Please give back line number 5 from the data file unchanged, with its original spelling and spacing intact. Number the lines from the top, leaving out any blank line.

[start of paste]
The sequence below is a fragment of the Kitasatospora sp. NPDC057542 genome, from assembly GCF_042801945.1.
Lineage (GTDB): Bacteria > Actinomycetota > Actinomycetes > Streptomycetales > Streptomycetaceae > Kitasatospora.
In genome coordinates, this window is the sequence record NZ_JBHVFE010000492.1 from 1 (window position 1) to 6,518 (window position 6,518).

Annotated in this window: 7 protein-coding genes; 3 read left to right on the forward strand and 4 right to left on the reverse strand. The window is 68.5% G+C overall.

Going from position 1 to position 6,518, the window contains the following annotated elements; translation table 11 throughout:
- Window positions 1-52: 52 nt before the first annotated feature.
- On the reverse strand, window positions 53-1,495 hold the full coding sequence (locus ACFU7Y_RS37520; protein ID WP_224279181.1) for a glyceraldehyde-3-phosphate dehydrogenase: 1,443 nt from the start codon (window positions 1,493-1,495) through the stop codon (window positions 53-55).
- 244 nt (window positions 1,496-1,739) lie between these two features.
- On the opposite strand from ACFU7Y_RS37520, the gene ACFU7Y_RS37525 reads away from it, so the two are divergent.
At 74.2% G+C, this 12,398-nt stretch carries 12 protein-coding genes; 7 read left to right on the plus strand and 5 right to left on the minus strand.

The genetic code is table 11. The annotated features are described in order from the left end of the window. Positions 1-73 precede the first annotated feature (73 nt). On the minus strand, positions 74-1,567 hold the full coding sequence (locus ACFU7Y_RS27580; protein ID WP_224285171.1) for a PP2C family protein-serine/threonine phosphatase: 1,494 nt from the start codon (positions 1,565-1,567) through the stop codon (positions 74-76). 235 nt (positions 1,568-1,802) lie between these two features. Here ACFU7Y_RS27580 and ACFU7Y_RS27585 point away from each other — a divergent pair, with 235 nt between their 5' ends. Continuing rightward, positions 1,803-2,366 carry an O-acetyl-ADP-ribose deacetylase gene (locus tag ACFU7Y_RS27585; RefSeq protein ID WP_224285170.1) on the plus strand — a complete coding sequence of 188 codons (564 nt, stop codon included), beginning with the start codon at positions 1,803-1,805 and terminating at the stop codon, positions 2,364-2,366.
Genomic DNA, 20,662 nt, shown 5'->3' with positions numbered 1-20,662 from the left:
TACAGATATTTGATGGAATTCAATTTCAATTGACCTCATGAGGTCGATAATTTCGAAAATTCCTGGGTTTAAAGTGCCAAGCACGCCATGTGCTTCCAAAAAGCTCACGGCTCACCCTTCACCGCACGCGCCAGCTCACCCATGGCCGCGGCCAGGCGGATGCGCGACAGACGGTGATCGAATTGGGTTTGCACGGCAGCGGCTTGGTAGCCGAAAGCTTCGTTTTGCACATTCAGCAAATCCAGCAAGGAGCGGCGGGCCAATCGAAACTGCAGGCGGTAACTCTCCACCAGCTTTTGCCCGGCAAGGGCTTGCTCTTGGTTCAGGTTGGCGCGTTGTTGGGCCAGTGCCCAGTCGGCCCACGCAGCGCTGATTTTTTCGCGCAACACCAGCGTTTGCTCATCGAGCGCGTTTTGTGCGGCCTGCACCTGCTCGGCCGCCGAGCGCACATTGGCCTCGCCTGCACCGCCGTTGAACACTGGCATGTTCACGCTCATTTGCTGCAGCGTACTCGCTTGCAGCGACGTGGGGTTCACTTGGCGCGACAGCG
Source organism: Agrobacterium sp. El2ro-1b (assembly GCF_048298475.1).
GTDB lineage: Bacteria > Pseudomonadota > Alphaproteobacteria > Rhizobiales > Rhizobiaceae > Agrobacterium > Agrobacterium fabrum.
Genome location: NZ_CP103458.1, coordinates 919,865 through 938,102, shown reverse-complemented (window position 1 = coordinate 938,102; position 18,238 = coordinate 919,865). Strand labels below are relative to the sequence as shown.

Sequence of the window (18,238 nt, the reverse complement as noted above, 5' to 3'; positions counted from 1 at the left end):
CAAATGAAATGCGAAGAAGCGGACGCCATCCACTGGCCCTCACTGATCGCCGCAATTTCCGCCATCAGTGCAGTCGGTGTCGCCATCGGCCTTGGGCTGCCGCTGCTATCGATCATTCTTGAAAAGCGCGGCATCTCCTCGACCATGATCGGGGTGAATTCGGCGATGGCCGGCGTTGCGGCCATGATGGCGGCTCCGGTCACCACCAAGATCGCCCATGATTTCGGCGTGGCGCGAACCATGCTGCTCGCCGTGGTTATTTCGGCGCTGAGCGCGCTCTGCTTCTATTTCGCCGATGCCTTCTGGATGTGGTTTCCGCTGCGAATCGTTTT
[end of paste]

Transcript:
Going from position 1 to position 6,518, the window contains the following annotated elements; translation table 11 throughout: